Regarding her potential "death": nobody said that her memories would have been erased permanently. Just that they are stored in an archive and the body would have been reused for time being. The memories could have still been revived later. Also if the new mind were very similar to the previous one (as one could conclude), then this new mind obtains very quickly the same memories the old one had even without any restoration. In essence, the new mind would have been rather direct continuation of the Ava's mind, with just a rather little memory loss. Nobody considers waking from a dream and forgetting the dream's content "a death". In fact, people remember very little from their lives, most of the memories are constructed and people are perfectly capable of remembering things that even never happened, when they are told about such events as if they had happened. Finally, Ava did nothing to indicate that the memories of her had any "sentimental" value to her - as can be seen from the behaviour near the end of the movie.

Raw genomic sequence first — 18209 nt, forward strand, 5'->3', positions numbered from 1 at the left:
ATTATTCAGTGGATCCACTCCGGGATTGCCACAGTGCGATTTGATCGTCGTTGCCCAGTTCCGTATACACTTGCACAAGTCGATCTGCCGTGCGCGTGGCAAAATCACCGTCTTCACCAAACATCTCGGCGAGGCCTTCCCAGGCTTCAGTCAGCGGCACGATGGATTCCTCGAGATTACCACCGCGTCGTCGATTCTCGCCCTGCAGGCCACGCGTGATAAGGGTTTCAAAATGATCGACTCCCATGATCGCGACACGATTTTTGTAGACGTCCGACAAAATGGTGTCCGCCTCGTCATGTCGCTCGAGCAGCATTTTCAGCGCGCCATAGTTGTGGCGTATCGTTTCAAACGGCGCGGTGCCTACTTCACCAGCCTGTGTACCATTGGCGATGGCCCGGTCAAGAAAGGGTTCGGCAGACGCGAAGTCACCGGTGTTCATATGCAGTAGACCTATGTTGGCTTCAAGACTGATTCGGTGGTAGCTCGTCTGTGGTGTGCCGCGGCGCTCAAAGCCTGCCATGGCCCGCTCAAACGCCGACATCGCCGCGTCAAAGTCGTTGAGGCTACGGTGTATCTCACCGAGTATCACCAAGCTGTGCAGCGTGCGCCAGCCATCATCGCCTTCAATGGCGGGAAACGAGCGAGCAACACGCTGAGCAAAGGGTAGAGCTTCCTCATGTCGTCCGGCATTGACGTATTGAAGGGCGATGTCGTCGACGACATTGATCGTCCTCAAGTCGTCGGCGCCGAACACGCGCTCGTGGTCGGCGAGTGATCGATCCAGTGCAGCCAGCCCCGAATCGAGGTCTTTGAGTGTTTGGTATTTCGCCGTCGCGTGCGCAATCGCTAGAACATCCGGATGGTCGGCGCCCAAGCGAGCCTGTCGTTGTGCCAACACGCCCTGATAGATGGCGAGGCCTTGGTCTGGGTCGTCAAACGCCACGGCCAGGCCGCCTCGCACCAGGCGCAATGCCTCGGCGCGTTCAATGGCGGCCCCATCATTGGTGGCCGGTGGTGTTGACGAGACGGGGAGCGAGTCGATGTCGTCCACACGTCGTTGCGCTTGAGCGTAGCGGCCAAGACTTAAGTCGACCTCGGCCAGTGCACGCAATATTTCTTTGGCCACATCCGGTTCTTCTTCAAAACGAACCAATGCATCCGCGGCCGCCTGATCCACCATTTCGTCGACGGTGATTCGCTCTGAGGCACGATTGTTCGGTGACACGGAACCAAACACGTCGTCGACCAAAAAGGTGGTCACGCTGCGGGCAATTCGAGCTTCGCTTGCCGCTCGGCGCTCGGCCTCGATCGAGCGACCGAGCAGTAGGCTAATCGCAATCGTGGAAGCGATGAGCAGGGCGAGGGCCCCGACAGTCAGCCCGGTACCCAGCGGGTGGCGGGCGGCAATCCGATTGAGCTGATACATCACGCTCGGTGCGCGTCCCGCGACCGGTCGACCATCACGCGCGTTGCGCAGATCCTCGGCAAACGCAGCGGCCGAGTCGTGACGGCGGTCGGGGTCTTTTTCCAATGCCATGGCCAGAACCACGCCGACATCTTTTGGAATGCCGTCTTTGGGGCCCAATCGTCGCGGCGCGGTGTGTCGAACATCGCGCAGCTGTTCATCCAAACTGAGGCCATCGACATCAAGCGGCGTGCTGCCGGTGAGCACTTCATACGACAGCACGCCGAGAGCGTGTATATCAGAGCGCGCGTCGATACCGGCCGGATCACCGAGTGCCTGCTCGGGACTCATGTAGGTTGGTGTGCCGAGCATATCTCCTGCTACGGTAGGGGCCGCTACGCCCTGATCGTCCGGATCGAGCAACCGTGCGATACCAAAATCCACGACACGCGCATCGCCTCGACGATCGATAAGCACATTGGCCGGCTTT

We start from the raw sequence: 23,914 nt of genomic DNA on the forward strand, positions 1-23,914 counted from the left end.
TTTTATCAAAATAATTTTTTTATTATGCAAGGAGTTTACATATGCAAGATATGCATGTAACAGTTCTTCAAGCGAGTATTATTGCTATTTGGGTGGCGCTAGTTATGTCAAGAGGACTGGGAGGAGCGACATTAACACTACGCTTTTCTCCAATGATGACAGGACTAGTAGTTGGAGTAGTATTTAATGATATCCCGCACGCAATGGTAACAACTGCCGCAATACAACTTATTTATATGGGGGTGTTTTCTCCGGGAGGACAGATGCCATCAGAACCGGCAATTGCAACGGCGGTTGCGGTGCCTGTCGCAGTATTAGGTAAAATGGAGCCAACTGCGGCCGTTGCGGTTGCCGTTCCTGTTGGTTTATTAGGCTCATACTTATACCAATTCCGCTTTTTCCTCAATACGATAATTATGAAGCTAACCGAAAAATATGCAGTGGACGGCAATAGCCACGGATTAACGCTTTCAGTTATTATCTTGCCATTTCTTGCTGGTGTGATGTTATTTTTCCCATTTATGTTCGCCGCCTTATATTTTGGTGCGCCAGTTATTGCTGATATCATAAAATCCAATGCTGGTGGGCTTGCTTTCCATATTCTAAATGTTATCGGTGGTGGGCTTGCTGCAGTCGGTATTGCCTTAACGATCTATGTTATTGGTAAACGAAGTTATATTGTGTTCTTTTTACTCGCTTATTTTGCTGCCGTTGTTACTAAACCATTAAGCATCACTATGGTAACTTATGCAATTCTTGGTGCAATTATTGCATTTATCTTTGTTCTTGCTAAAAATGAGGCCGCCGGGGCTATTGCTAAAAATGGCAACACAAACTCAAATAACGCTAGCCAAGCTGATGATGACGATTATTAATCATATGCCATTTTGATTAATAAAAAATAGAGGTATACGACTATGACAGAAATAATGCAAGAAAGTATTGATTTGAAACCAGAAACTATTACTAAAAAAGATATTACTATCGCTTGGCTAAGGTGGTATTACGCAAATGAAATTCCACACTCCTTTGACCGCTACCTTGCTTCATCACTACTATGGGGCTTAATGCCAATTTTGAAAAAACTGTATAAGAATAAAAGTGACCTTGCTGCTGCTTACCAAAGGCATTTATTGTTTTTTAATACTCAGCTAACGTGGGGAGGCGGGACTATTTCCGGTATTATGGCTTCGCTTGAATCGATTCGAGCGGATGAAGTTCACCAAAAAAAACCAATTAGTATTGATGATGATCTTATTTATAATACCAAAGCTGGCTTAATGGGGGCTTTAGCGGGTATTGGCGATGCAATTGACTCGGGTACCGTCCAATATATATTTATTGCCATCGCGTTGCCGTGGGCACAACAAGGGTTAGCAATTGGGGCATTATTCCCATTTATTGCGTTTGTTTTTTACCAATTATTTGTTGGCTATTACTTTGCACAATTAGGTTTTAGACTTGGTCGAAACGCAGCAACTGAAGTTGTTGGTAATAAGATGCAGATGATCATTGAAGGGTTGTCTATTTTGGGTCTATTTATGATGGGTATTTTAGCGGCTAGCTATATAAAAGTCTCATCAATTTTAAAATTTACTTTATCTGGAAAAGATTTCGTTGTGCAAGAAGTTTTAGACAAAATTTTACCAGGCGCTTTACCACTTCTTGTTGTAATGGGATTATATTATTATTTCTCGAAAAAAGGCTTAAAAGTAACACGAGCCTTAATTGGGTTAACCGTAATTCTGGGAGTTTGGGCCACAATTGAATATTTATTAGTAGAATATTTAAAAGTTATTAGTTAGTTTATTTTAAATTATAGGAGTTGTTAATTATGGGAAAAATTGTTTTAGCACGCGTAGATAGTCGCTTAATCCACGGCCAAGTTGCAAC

So in conclusion the robot was still kind of on the impulsive or superficial side of activity. Of course there is a chance that it will develop and think things over, but the past will be already too complicated so it will be a rough road. Which again brings us back to the topic why development and lots of time for it is so important for intelligent beings.
She not it.
...If Ava did indeed escape with Caleb, then the entire premise goes out the window. It would show Ava genuinely cared for Caleb (instead of just using him) and that's not what she was programmed to do.
She was programmed to use Caleb to escape and that's what she did. If she took him with her then that would suggest something more (human emotion), which of course there can't be.
She was not programmed to use caleb to escape, but rather to escape using manipulation in some manner and show genuine empathy.
Caleb did not program ava to escape (he did try and stop her), if he did, that would defeat the whole purpose of the test, since she would be following programming. However if she would decide to leave on her own that's a different story.